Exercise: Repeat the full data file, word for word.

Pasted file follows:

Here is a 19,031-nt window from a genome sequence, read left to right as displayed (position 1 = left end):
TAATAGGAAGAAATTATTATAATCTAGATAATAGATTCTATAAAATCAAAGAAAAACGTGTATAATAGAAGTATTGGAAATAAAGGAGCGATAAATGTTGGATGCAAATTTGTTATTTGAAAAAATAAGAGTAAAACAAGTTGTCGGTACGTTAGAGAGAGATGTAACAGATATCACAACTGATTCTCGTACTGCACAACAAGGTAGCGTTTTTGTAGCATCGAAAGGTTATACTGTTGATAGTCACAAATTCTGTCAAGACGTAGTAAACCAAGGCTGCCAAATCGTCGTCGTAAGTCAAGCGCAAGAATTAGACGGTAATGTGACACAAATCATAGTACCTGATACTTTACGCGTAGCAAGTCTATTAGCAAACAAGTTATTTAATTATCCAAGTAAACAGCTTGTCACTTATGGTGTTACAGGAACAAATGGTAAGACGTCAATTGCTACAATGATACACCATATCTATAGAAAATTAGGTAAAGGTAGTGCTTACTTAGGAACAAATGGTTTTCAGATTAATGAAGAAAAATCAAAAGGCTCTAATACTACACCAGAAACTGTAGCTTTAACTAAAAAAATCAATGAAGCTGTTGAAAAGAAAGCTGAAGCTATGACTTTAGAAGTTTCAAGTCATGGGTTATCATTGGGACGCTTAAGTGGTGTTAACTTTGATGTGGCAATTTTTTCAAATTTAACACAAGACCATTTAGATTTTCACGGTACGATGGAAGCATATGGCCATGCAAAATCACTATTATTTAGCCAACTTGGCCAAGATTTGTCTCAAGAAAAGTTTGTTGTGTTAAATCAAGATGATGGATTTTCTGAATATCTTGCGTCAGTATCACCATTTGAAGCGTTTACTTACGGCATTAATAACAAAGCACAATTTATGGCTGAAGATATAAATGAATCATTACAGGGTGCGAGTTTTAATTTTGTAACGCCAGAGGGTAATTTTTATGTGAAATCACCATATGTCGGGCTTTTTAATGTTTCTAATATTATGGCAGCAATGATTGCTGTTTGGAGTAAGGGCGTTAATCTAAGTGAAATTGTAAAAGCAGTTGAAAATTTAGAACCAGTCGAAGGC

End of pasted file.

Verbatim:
Here is a 19,031-nt window from a genome sequence, read left to right as displayed (position 1 = left end):
TAATAGGAAGAAATTATTATAATCTAGATAATAGATTCTATAAAATCAAAGAAAAACGTGTATAATAGAAGTATTGGAAATAAAGGAGCGATAAATGTTGGATGCAAATTTGTTATTTGAAAAAATAAGAGTAAAACAAGTTGTCGGTACGTTAGAGAGAGATGTAACAGATATCACAACTGATTCTCGTACTGCACAACAAGGTAGCGTTTTTGTAGCATCGAAAGGTTATACTGTTGATAGTCACAAATTCTGTCAAGACGTAGTAAACCAAGGCTGCCAAATCGTCGTCGTAAGTCAAGCGCAAGAATTAGACGGTAATGTGACACAAATCATAGTACCTGATACTTTACGCGTAGCAAGTCTATTAGCAAACAAGTTATTTAATTATCCAAGTAAACAGCTTGTCACTTATGGTGTTACAGGAACAAATGGTAAGACGTCAATTGCTACAATGATACACCATATCTATAGAAAATTAGGTAAAGGTAGTGCTTACTTAGGAACAAATGGTTTTCAGATTAATGAAGAAAAATCAAAAGGCTCTAATACTACACCAGAAACTGTAGCTTTAACTAAAAAAATCAATGAAGCTGTTGAAAAGAAAGCTGAAGCTATGACTTTAGAAGTTTCAAGTCATGGGTTATCATTGGGACGCTTAAGTGGTGTTAACTTTGATGTGGCAATTTTTTCAAATTTAACACAAGACCATTTAGATTTTCACGGTACGATGGAAGCATATGGCCATGCAAAATCACTATTATTTAGCCAACTTGGCCAAGATTTGTCTCAAGAAAAGTTTGTTGTGTTAAATCAAGATGATGGATTTTCTGAATATCTTGCGTCAGTATCACCATTTGAAGCGTTTACTTACGGCATTAATAACAAAGCACAATTTATGGCTGAAGATATAAATGAATCATTACAGGGTGCGAGTTTTAATTTTGTAACGCCAGAGGGTAATTTTTATGTGAAATCACCATATGTCGGGCTTTTTAATGTTTCTAATATTATGGCAGCAATGATTGCTGTTTGGAGTAAGGGCGTTAATCTAAGTGAAATTGTAAAAGCAGTTGAAAATTTAGAACCAGTCGAAGGC